Further down on the 67 is Mt Woodson. The parking here is ALONG the 67 on the west side and can be hard to find. You know you're there when you see all these cars parked along the road. The cross street is Mount Woodson Road. There is a dirt trail to get onto that leads to the fire road. Look for other people and follow them!  My biggest caution here is that Hwy 67 is BUSY.  Great caution should be used in parking and getting out of vehicles and children should only get out on the west side of the car along the trail side of the road. This may dissuade some, but if you are careful, all should work out fine. I've been there many dozens of times. Most of the hike is up a pretty steep fire road (William does it but is sometimes in a jogger stroller for part of it).  The link below has the 3 ways to get up Woodson. The fire road off the 67 is the shortest. I have done all of them and would not recommend the one from Poway Lake or the one from Blue Sky Ecological Reserve for little kids or people not used to strenuous hikes. BTW, I highly advise not taking the chance to jump on the now very famous "potato chip" rock that so many people seem to think they have to do. You can easily blow the leap and fall to your death, and of course the rock can decide it's had enough at any time. Certainly NO child should be brought onto that rock.  If you want to get to that rock, you need to go a little bit past he summit where all the communications infrastructure is (which has a great resting area btw) and continue on the paved road for a bit. Potato chip rock is on your left... just look for people jumping on and off it taking pictures.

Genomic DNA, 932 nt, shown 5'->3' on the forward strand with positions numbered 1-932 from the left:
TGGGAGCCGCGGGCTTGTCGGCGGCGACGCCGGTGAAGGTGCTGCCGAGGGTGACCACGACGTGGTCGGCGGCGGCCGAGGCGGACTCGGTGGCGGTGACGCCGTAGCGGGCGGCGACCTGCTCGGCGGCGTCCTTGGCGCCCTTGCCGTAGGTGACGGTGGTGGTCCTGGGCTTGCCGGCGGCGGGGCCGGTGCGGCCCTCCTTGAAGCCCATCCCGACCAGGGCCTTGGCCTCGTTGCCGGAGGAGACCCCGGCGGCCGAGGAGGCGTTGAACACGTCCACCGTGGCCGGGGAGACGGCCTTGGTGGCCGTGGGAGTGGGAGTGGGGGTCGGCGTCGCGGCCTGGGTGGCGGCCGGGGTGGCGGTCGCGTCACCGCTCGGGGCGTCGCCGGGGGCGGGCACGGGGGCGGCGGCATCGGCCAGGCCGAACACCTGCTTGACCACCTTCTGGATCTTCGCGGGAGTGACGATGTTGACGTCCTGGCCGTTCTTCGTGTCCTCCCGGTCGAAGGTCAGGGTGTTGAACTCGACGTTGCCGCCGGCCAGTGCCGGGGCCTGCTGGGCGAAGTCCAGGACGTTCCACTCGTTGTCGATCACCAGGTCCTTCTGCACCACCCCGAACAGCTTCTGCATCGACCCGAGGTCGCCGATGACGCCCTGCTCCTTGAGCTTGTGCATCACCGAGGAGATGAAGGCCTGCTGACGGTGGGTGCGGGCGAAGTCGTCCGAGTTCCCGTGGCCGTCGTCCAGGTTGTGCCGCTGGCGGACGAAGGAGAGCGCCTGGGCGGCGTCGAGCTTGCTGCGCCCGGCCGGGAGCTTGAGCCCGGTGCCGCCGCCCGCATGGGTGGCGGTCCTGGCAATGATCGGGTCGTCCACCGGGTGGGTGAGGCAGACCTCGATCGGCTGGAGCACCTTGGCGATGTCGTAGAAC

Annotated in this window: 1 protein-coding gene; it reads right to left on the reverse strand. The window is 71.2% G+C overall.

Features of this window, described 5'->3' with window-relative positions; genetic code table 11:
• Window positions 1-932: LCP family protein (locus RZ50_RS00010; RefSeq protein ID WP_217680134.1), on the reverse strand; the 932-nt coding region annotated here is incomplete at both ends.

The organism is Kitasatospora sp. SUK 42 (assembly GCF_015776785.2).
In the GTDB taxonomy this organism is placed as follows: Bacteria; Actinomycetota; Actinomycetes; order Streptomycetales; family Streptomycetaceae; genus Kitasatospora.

Speaking of the Blue Sky Eco Reserve, that is another great area in Poway off Espola Road. Here is link. Very pretty.
Another area would be Mission Trails. I have been all thru there and one can make it a very extensive and strenuous hike. The most popular is Cowles Mountain, which is a steep switch back 1.5 miles up and down. I find it boring and it is WAY too busy on the trail.  However, it is a beautiful area with many other alternatives. Here is a link to the area. Click on Trail Map link on the left side for a nice colorful interactive map that tells you about the hikes.
Another area that is a bit of a drive would be out at Cuyamaca off the 79 in Julian. There are many choices here and a nice camp ground at Paso Picacho. You can picnic there right near the lot ($8 fee) before hiking. We've done the fire road hike which is long, but really nice.  The view from the top is great.  William made it all the way... with LOTS of encouragement, distraction and funny games. Click Maps/Brochures on right side of main page.
The below link lists some easy hikes in SD. However, I can tell from the list that some of the areas are actually part of larger hikes, so it can be misleading. For instance, the Guy Fleming hike is part of the Torrey Pines Preserve system and you have to go a ways to get to it.